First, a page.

“How are you doing?” I asked an old client. “I’m surrounded by a sea of pettiness and negativity,” she said.
She first came to us at VIM Executive Coaching about three years ago for leadership training and, what can I say, she was just a terrific client! It was around that time that she was sending resumes out for management positions in the accounting profession. She received multiple offers, and she chose what she believed was an up and coming accounting firm in a large midwestern city.
The company had been undergoing a certain amount of “turmoil,” some good – some challenging. On the good side, they were attracting new accounts in the high-tech area and that particular area of the business was booming.
On the negative side, there were (though she couldn’t possibly know it at the time), many internal conflicts. For example, it was the old way of doing things versus the new; it was a rather staid and formal management structure versus a more free-flowing, team oriented approach; it was the rules and regulations of the organization’s policies, versus thoughtful and mindful responses to situations. The rules and regulations I mention have nothing to do with good accounting practices, they referred to a formal management and reporting structure, office procedures and the like.
The strife that was being created was troubling. Over the two and a half years of her employment, she had done quite well in leading her department. Indeed, she was a breath of fresh air. She had been promoted to a senior account position (she is a CPA), but on the other hand those above her could be extremely negative and intractable in their thinking. Some days, it was difficult for her to even find the motivation to get to work. No matter what she and her direct reports might recommend, the ideas were all shot down and derided. The upper management of the company refused to acknowledge any kind of strife, because to their minds, “If you don’t like it here, you can always leave!”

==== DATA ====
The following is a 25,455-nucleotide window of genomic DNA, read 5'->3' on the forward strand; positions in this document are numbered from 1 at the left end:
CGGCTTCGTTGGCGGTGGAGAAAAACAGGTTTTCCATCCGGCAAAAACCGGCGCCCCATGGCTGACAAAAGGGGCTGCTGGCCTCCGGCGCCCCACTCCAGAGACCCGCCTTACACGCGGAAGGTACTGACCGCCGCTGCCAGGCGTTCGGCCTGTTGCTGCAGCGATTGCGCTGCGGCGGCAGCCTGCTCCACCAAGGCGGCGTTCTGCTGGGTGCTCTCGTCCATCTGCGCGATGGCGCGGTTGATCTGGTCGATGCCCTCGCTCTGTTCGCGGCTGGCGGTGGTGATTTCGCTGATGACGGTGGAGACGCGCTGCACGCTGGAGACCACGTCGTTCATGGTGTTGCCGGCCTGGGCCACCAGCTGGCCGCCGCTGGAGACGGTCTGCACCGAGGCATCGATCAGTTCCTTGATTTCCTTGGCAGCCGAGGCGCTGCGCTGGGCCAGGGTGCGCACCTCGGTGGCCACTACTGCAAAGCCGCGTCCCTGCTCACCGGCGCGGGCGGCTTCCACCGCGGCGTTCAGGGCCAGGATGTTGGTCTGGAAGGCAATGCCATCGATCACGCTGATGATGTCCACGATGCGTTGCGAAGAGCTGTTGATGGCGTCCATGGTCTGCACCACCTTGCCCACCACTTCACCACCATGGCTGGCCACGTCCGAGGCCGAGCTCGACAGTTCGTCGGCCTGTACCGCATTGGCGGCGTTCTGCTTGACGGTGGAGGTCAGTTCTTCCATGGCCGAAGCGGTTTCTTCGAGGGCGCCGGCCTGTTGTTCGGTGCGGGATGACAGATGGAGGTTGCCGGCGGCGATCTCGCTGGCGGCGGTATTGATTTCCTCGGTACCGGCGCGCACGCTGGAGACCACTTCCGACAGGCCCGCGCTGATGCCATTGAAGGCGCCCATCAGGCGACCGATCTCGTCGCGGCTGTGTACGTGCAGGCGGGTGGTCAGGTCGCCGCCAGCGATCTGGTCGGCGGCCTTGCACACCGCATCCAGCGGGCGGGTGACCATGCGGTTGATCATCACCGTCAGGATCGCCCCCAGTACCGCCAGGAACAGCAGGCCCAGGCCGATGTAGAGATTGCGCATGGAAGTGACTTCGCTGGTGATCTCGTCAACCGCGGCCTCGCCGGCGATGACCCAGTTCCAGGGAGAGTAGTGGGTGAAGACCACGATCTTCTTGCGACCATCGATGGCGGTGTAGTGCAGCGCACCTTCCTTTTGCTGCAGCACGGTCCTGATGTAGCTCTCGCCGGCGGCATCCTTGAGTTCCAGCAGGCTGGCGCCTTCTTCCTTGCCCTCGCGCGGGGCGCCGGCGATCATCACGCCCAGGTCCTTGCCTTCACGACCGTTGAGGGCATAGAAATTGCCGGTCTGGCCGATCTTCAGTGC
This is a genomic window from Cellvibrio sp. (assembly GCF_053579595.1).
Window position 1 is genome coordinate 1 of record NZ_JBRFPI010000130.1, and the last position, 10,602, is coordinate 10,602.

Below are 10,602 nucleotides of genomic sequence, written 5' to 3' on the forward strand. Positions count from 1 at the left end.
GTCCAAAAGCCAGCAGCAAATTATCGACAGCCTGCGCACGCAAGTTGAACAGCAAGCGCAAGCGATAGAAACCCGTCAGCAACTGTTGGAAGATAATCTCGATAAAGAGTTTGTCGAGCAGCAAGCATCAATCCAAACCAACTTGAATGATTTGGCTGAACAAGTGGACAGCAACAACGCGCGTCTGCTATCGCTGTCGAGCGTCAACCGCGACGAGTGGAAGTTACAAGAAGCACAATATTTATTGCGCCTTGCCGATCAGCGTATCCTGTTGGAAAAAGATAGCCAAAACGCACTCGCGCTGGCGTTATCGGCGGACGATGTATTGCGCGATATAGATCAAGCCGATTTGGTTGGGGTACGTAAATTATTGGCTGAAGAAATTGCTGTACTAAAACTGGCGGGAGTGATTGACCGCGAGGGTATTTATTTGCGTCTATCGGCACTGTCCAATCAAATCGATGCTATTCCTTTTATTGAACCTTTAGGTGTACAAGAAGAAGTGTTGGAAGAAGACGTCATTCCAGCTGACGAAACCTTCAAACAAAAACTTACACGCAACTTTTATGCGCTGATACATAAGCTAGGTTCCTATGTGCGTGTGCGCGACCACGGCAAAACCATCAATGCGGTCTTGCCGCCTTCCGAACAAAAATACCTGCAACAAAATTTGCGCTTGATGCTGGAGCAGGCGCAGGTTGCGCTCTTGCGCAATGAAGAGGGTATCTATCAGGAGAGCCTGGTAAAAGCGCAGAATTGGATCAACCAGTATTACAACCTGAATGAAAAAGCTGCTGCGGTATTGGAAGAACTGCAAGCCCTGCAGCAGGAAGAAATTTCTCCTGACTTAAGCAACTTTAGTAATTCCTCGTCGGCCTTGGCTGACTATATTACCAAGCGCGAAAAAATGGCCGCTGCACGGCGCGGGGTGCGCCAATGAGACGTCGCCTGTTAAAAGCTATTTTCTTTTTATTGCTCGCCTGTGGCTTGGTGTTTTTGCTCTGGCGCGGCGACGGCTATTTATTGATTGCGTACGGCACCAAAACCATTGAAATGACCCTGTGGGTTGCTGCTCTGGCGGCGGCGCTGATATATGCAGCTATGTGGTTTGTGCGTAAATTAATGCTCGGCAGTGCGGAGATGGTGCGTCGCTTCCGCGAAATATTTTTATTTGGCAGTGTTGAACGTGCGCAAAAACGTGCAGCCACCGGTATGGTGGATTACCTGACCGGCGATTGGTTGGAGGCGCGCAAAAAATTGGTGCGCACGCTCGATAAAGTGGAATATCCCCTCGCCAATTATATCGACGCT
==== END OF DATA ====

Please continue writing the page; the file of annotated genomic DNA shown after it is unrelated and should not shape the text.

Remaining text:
Unfortunately, the company is beginning to “erode.” Clients are leaving due to dissatisfaction borne out of a clash of cultures. The same types things the employees found frustrating were also what clients found frustrating. The hi-tech companies wanted better access and teamwork; they liked interaction and to have a greater degree of understanding of how and why things had to be reported and stated.
Stay the Course
As an executive coach, I do not subscribe to the concept of job-hopping simply for the sake of changing jobs. However, there are some cultures that can be quite toxic and resistant to change. Within her particular department, and within the confines of the 17 men and women who ultimately report to her, everything was running smoothly and there was a general happiness. Even disagreements and struggles were satisfactorily resolved. However, outside of the department, she is being subjected to hostility and the stock attitude of, “That’s not the way we do things.”
Why was there derision of her management style? My former client had learned the value of responding to situations rather than reacting to them. She is a very authentic person, and within that context, she practices compassion and having an open heart to conflicts or to challenges as they arise. She is a practitioner of mindfulness meditation to gain clarity in her every day work life. Other executives, even those younger (she is 42), believe she is far too “emotional” and she has even overheard individuals outside of her department call her a “tree-hugger!”
It often comes down to “vision.” My former client has an honest and clear vision where her direct reports are valued and respected. It is not to say she can’t or hasn’t ‘controlled,” or even disciplined employees, but her vision is based on respect and kindness. It is what we teach at VIM Executive Coaching. It is certainly the wave of the future and will continue to be so.
When organizations begin to lose their sense of compassion, the best of intended visions are lost.